Habitats of Solanum kollastrum. A general view of the small village of Canaã do Brasil illustrating the typical landscapes of the type locality B a specimen growing in the soil amongst rocks at the base of an inselberg C general view of an area of altered restinga vegetation with the arrow pointing to a S. kollastrum specimen (upper right corner: detail of the distinct architecture of the specimens growing in this environment) D a specimen growing at the edge of a restinga forest fragment. Photographs by Y.F. Gouvêa

The size and colour of the S. kollastrum corollas, the shape of its anthers and density and shape of its stem prickles are quite variable. The corollas of the examined specimens vary from 2.3 to 3.9 cm in diameter and from purple to bluish-lilac, with flowers exhibiting sometimes the extremes of variation of these characters in the same inflorescence (see Fig. 2E). The anther shape and the position of the apical pores also varies considerably; the anthers of plants from the type locality are straight (typical) with slightly extrorse apical pores, while those of plants from the coastal region have apices with varying degrees of curvature outwards from the cone, with pores markedly extrorse (see Figs 2E–G). Despite the observed variability, apically curved anthers are only found in S. kollastrum when compared to morphologically similar species. This distinct anther morphology may reflect differences in the plant-pollinator interaction, being an interesting issue for further investigation. The length of trichome rays and midpoints is also variable; plants collected in Caatiba, Bahia, have stem, petiole and inflorescence axis trichomes with rays and midpoints much longer than those specimens from other localities.

Plants growing in open restinga vegetation sites exhibit distinct architecture. These plants are lower and wider in their overall appearance due to the branching near the base of the major stem, with which the first order branches form angles close to 90° (see Fig. 5C). Plants from other habitats are more erect and become taller, with the first order branches forming angles close to 45° (habit with Y-shaped overall appearance; see Figs 5B, 5D and 2A). Differences in density and shape of the stem prickles between populations from inland and coastal areas is also observed, with the coastal populations possessing moderately distributed stem prickles with slightly broader bases, rather than the densely distributed narrowly based needle-like prickles of inland populations.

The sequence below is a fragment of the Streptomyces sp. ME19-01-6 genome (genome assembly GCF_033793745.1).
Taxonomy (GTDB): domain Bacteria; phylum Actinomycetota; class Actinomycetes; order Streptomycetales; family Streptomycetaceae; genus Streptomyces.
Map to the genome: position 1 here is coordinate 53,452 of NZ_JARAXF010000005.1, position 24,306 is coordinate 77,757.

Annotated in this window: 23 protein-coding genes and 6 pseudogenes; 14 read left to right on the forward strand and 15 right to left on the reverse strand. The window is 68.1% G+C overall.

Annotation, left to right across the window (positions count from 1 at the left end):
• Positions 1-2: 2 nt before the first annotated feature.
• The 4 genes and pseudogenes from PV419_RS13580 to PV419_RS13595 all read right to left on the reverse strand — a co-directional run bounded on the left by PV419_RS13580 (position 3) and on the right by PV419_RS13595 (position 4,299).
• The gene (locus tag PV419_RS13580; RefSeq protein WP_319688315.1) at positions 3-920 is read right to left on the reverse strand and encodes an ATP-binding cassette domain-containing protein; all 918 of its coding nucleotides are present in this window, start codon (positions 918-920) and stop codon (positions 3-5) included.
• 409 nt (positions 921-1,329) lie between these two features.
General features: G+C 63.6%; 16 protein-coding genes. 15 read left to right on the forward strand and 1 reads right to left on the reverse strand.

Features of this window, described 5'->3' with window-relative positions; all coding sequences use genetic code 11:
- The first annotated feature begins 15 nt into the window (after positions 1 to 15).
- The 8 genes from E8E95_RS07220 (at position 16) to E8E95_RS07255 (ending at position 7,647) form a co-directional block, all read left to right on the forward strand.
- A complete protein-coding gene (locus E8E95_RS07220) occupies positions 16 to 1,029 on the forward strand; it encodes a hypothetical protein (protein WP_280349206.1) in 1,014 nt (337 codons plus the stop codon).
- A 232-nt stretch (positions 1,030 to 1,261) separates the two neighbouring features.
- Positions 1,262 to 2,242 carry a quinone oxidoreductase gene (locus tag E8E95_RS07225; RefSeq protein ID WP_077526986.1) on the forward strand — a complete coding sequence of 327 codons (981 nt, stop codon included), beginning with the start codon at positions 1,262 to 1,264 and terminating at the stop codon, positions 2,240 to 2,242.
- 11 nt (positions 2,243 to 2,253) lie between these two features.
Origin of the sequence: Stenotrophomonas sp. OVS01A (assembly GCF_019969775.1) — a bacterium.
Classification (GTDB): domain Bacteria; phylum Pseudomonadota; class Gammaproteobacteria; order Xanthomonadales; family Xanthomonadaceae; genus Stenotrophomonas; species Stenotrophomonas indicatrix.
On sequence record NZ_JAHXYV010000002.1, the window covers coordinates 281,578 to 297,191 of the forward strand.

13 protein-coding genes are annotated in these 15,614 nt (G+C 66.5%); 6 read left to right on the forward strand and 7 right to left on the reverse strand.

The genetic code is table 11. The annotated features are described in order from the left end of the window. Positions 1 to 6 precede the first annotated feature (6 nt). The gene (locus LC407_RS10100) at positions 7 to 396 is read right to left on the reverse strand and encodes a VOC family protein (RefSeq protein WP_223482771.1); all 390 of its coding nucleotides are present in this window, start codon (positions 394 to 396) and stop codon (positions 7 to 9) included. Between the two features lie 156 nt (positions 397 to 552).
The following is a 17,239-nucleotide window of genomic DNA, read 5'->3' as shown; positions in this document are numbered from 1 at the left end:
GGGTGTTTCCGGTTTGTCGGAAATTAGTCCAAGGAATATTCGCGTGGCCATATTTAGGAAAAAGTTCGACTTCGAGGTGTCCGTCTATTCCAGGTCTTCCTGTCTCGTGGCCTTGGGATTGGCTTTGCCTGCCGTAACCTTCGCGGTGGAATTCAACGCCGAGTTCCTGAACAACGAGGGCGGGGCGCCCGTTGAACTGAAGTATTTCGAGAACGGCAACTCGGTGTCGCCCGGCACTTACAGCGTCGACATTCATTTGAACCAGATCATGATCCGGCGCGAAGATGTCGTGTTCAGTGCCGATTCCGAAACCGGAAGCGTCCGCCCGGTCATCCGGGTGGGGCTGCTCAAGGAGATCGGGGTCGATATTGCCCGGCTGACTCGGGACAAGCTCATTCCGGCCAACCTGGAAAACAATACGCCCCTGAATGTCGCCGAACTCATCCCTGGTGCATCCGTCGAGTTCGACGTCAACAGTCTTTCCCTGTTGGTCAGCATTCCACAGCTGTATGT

The discovery of S. kollastrum, a robust and conspicuous plant growing at the roadsides in regions close to large urban centres, highlights how insufficiently known the Brazilian flora is, even at present, and how urgent the need is to describe, study and conserve the country’s plant diversity. Thus, we hope that this discovery encourages the study on the most diverse aspects of this species’ biology.


We would like to thank the curators of the cited herbaria for the loan of specimens or allowing us to study material at each collection; Philipe Sena Saviott “Bill” for the companionship and helpfulness during one of the expeditions; Museu de História Natural e Jardim Botânico da Universidade Federal de Minas Gerais for the greenhouse and support given to maintain living specimens; Belkiss Almeri for the drawings; and for the reviewers for their valuable contributions. Financial support was given to JRS by FAPEMIG (APQ-04156-15, APQ-03792-16) and CNPq (306086/2017-4), to LLG by CNPq (427198/2016-0) and FAPESPA/CAPES (Proc. AUXPE 88881.159124/2017-01).